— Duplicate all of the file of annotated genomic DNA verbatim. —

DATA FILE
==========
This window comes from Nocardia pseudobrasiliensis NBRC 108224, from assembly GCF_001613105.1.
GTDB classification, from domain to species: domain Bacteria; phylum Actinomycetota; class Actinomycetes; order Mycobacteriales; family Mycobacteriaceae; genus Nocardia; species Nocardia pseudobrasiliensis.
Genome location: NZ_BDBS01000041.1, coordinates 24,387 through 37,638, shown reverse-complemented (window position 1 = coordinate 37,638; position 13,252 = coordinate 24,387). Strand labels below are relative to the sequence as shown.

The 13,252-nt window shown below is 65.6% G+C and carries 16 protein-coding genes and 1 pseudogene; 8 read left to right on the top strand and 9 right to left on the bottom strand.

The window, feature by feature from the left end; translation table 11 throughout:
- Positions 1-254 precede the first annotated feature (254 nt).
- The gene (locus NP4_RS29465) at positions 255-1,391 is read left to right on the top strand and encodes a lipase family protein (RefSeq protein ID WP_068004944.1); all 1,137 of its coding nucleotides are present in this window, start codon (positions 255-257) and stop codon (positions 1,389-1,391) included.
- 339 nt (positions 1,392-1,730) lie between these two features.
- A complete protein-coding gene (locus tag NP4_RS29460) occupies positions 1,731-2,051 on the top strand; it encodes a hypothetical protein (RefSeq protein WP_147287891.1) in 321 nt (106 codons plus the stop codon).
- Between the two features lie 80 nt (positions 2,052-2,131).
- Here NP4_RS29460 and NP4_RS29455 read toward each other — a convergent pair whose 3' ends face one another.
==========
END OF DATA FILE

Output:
This window comes from Nocardia pseudobrasiliensis NBRC 108224, from assembly GCF_001613105.1.
GTDB classification, from domain to species: domain Bacteria; phylum Actinomycetota; class Actinomycetes; order Mycobacteriales; family Mycobacteriaceae; genus Nocardia; species Nocardia pseudobrasiliensis.
Genome location: NZ_BDBS01000041.1, coordinates 24,387 through 37,638, shown reverse-complemented (window position 1 = coordinate 37,638; position 13,252 = coordinate 24,387). Strand labels below are relative to the sequence as shown.

The 13,252-nt window shown below is 65.6% G+C and carries 16 protein-coding genes and 1 pseudogene; 8 read left to right on the top strand and 9 right to left on the bottom strand.

The window, feature by feature from the left end; translation table 11 throughout:
- Positions 1-254 precede the first annotated feature (254 nt).
- The gene (locus NP4_RS29465) at positions 255-1,391 is read left to right on the top strand and encodes a lipase family protein (RefSeq protein ID WP_068004944.1); all 1,137 of its coding nucleotides are present in this window, start codon (positions 255-257) and stop codon (positions 1,389-1,391) included.
- 339 nt (positions 1,392-1,730) lie between these two features.
- A complete protein-coding gene (locus tag NP4_RS29460) occupies positions 1,731-2,051 on the top strand; it encodes a hypothetical protein (RefSeq protein WP_147287891.1) in 321 nt (106 codons plus the stop codon).
- Between the two features lie 80 nt (positions 2,052-2,131).
- Here NP4_RS29460 and NP4_RS29455 read toward each other — a convergent pair whose 3' ends face one another.